# Chapter 2 Summary statistics and distributions

## 2.1 Introduction

Understanding a data set involves summarizing it so that you can better understand its characteristics. In combination with graphing and visualizing data, this chapter will complete our understanding of descriptive statistics.

This chapter will discuss descriptive statistics such as measures of **central tendency** (e.g., the mean, median, and mode), **spread**, (e.g., the variance and standard deviation), and **position** (e.g., quartiles and outliers). These values are often reported in final reports to convey the properties of data. We will round out the chapter by discussing distributions and **random variables**, numerical variables that describe the outcomes of a chance process. This will lead us into discussing probability in subsequent chapters.

## 2.2 Summary statistics

A **statistic** can be defined as a summary of a sample. In contrast, a **parameter** represents a population constant. This section will discuss the common statistics we can calculate from samples. When we begin discussing random variables in the next section, you will begin to see how statistics are related to parameters.

### 2.2.1 Measures of central tendency

When a colleague mentions she calculated “the average” of a value, she is referring to a measure of central tendency. Measures of central tendency include the mean, median and mode.

The **mean**, denoted by \(\bar{x}\), is calculated by summing all values and dividing by the number of values \(n\):

\[{\bar{x} = \frac {\sum_{i=1}^{n} x_i}{n}} = \frac{x_1 + x_2 + ... + x_n}{n}\]
The **median** is determined by finding the middle value of a sorted data set. The median is located in the (n+1)/2 position. The median is considered a *resistant* central tendency measure because compared to the mean, the median is not impacted by extreme values.

The **mode** is defined as the measurement that occurs most frequently. There are pros and cons to using these measures of central tendency, as indicated in Table 2.1.

Statistic | Pros | Cons |
---|---|---|

Mean | Most widely used in natural sciences | Affected by extreme values |

Median | Not affected by extreme values; useful for skewed distributions | Does not take into account precise values |

Mode | Effective if used with qualitative data | May not exist; can be more than one mode; may not be representative of the average for small samples. |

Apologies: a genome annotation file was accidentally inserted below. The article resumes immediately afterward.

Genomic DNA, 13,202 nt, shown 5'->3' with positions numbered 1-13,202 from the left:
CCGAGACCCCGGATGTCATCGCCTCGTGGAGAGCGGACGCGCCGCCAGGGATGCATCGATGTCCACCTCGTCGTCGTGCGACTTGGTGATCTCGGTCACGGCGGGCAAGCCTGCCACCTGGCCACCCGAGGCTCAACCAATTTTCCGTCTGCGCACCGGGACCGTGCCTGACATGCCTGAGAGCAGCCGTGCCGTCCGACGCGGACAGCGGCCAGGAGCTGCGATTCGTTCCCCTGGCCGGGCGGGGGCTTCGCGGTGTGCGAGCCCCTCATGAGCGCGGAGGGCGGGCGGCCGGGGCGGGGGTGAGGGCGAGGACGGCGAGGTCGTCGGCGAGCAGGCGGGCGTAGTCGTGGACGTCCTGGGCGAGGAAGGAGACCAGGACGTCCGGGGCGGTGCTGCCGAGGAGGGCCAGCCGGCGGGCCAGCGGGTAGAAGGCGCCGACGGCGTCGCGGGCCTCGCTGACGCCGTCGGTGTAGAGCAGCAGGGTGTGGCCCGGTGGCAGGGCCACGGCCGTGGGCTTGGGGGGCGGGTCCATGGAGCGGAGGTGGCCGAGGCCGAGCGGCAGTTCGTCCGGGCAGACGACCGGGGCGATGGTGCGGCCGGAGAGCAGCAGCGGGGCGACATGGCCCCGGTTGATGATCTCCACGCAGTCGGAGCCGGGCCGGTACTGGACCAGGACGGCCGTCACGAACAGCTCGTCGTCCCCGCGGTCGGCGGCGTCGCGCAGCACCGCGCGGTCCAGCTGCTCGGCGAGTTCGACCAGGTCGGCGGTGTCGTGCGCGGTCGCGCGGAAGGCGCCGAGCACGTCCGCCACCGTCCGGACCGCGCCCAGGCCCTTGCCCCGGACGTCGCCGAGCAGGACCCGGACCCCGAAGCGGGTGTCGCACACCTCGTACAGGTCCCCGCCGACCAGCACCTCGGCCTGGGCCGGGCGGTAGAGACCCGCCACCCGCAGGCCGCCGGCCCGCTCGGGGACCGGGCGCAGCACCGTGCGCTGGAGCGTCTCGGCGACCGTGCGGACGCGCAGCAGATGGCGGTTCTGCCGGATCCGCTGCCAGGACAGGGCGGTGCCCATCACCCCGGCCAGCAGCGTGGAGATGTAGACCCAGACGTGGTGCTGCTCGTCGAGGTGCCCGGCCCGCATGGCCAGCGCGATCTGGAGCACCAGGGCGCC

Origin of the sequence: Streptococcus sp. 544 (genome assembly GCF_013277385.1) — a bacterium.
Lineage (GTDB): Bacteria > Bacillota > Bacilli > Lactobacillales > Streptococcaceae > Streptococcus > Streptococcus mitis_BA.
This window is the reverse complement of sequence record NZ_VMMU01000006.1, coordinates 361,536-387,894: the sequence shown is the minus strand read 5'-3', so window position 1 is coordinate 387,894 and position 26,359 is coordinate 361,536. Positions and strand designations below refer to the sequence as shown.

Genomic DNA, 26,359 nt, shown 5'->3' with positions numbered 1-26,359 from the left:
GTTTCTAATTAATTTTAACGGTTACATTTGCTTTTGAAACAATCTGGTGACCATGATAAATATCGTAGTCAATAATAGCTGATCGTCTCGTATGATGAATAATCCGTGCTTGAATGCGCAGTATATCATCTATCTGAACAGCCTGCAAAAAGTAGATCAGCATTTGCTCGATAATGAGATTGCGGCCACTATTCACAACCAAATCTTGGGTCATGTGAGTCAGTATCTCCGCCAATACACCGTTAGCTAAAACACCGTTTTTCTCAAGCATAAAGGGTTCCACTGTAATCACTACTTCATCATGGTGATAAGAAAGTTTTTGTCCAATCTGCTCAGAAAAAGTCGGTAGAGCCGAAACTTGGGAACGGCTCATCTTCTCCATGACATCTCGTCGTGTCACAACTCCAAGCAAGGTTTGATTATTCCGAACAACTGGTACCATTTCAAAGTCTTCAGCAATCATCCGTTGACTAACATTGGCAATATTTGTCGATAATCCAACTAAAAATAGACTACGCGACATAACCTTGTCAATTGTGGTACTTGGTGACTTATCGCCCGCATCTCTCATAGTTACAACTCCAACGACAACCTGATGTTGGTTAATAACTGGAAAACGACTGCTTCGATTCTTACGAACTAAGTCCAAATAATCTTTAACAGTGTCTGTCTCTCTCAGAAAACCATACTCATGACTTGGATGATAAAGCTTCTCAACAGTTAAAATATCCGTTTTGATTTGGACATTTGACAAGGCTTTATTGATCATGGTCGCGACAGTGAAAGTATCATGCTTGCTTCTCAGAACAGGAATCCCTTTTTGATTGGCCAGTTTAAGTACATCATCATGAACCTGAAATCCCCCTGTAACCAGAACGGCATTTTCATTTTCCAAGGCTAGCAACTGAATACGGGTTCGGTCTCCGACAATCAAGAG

As an example, we will determine various measures of central tendency on the number of chirps that a striped ground cricket makes. Ecologists believe that the number of chirps a striped ground cricket makes every second is related to the air temperature.

The data are from Pierce (1943) and contain the number of chirps per second (`cps`

) and the air temperature, measured in degrees Fahrenheit (`temp_F`

). The **chirps** data set from the **stats4nr** package contains the 15 observations of chirps per second:

```
library(stats4nr)
head(chirps)
```

```
## # A tibble: 6 x 2
## cps temp_F
## <dbl> <dbl>
## 1 20 93.3
## 2 16 71.6
## 3 19.8 93.3
## 4 18.4 84.3
## 5 17.1 80.6
## 6 15.5 75.2
```

We can calculate the mean by hand for the number of chirps per second:

\[{\bar{x} = \frac{20.0 + 16.0 + ... + 14.4}{15} = 16.65}\]

The median can be found by sorting the `cps`

variable with the `arrange()`

function. The median is located in the (15+1)/2 = 8th position:

```
%>%
chirps arrange(cps)
```

```
## # A tibble: 15 x 2
## cps temp_F
## <dbl> <dbl>
## 1 14.4 76.3
## 2 14.7 69.7
## 3 15 79.6
## 4 15.4 69.4
## 5 15.5 75.2
## 6 16 71.6
## 7 16 80.6
## 8 16.2 83.3
## 9 17 73.5
## 10 17.1 80.6
## 11 17.1 82
## 12 17.2 82.6
## 13 18.4 84.3
## 14 19.8 93.3
## 15 20 93.3
```

The median chirps per second is 16.2. If the number of observations were even, we would calculate the average of the two middle observations in the sorted list. Fortunately, R has two built-in functions to calculate the mean and median:

`mean(chirps$cps)`

`## [1] 16.65333`

`median(chirps$cps)`

`## [1] 16.2`

Unfortunately, R does not have a built-in function to calculate a mode. Fortunately, the **modeest** package (Poncet 2019) contains the `mfv()`

function, which returns the most frequent value (or values) in a numerical variable:

```
install.packages("modeest")
library(modeest)
mfv(chirps$cps)
```

`## [1] 16.0 17.1`

We see that there are two modes for the number of chirps per second: 16.0 and 17.1. These values are similar in magnitude to the mean and median.

### 2.2.2 Measures of spread

Aside from understanding the average of the data, or its *signal*, it is also informative to characterize how spread out the data are, or its *noise*. For example, the **range**, defined as the minimum subtracted from the maximum value, is a useful representation of how noisy the data are. The range is a quick measure of spread to calculate but is also very sensitive to extreme values.

The **variance** measures the average squared distance of the observations from their mean. To calculate the sample variance \(s^2\), the average of the squared distance is determined: